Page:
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Unprotected AWS S3 bucket exposed sensitive data about apprentices

Unprotected AWS S3 bucket exposed sensitive data about apprentices
  • The unsecured S3 bucket contained almost 143,000 entries that dated back to 2014.
  • The documents included sensitive data about apprentices such as passport scans, visa details, employment agreements and performance warnings.

A privacy advocate from UK, Gareth Llewellyn uncovered an Amazon Web Services S3 bucket that was publicly accessible without any password protection.

The database is linked to an Australian non-profit called MEGT which provides recruitment and training services to local businesses.

What was exposed?

The leaky server contained offer letters and emails received by MEGT. The S3 bucket contained almost 143,000 entries that dated back to 2014.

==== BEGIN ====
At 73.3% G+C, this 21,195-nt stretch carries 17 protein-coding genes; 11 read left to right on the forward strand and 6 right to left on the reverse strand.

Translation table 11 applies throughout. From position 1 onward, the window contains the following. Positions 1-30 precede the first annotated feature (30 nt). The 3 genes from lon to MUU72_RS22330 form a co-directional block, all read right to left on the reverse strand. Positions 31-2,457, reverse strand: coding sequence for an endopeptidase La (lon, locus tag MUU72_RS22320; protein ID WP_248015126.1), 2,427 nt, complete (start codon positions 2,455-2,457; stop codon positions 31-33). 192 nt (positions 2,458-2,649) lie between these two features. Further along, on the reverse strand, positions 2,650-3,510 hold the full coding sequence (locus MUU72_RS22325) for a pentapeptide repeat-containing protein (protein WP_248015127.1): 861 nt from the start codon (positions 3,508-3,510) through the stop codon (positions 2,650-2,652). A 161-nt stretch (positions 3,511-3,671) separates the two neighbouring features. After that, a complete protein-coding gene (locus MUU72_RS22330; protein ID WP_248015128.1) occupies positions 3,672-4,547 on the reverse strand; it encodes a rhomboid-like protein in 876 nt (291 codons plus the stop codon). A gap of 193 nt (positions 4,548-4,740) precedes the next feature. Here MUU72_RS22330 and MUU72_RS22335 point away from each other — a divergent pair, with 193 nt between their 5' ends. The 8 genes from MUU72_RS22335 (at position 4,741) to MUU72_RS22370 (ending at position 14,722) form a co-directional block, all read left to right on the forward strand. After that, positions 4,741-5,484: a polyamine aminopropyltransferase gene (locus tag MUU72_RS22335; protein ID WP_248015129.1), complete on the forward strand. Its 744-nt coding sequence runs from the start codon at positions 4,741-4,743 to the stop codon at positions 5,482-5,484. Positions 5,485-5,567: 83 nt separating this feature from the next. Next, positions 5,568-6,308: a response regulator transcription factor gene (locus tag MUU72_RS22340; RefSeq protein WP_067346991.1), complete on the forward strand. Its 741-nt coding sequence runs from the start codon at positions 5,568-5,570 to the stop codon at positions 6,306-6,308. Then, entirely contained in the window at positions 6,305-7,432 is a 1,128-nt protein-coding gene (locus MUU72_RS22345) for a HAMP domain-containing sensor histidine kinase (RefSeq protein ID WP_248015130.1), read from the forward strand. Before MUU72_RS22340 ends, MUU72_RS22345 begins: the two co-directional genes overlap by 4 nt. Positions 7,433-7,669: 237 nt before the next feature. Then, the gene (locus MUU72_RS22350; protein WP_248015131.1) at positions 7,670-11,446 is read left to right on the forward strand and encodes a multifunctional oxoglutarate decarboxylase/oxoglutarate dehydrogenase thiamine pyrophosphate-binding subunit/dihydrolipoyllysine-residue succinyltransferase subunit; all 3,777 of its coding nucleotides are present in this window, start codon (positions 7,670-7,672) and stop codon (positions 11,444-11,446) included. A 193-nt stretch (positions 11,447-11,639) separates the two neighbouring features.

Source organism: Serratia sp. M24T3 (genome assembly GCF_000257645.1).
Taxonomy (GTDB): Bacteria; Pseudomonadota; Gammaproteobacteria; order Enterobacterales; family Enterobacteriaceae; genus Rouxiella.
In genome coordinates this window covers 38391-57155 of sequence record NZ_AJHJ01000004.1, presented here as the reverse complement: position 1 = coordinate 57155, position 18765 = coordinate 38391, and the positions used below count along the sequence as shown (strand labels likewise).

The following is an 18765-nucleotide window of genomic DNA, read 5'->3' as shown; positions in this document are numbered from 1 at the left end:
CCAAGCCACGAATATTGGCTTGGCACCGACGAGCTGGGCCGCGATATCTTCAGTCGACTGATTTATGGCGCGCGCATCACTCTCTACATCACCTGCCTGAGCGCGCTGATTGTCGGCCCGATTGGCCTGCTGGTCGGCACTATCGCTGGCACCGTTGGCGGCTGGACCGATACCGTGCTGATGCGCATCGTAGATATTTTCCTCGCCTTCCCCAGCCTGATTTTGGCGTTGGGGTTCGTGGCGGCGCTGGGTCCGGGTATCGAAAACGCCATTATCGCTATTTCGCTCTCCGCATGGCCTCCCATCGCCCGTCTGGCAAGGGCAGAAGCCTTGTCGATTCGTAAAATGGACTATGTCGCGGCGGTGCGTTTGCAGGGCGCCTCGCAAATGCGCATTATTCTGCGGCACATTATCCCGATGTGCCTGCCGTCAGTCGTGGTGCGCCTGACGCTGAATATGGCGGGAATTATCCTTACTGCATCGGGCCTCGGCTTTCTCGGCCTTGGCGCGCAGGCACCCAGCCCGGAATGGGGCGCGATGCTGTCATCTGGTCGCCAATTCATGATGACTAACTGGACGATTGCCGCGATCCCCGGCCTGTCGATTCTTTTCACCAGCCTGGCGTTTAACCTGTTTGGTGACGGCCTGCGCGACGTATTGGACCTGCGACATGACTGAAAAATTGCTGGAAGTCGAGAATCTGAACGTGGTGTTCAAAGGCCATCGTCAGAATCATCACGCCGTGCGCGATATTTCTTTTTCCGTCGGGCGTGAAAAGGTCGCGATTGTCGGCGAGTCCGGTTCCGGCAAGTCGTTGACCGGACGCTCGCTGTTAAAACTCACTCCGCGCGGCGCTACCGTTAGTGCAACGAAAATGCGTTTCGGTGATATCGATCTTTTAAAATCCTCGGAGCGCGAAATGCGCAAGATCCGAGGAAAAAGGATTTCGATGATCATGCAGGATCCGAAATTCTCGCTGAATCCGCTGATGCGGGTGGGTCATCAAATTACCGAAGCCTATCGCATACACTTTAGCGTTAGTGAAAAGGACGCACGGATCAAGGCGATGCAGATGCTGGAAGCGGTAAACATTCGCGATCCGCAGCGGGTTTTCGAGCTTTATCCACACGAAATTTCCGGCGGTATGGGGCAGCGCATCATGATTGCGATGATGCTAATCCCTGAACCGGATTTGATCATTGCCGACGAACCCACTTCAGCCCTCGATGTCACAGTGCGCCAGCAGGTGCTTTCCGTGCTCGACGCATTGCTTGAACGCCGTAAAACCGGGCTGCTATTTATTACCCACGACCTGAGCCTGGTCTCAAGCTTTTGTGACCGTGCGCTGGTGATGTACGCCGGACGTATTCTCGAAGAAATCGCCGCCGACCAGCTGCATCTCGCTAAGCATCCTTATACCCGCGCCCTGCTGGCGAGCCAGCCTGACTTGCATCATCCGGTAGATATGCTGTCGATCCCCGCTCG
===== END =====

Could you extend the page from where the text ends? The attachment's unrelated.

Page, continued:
• It also contained several documents related to invoices and work placement documents belonging to apprentices recruited by MEGT.
  • The documents included sensitive data about apprentices such as passport scans, visa details, employment agreements and performance warnings.

What actions were taken?

MEGT does not own or manage the storage bucket. However, it has hired a third-party service provider to manage its data, who has set up the AWS S3 bucket.

Upon discovery, Llewellyn reported the leaky server to the Australian Signals Directorate and the bucket was secured restricting public access.

“The MEGT breach is notable both for the sensitivity of the information it appeared to contain and its scale. More than 143,000 items were in the S3 bucket. Not all of the items are documents: some filenames indicated they were copies of software,” Computerworld said.

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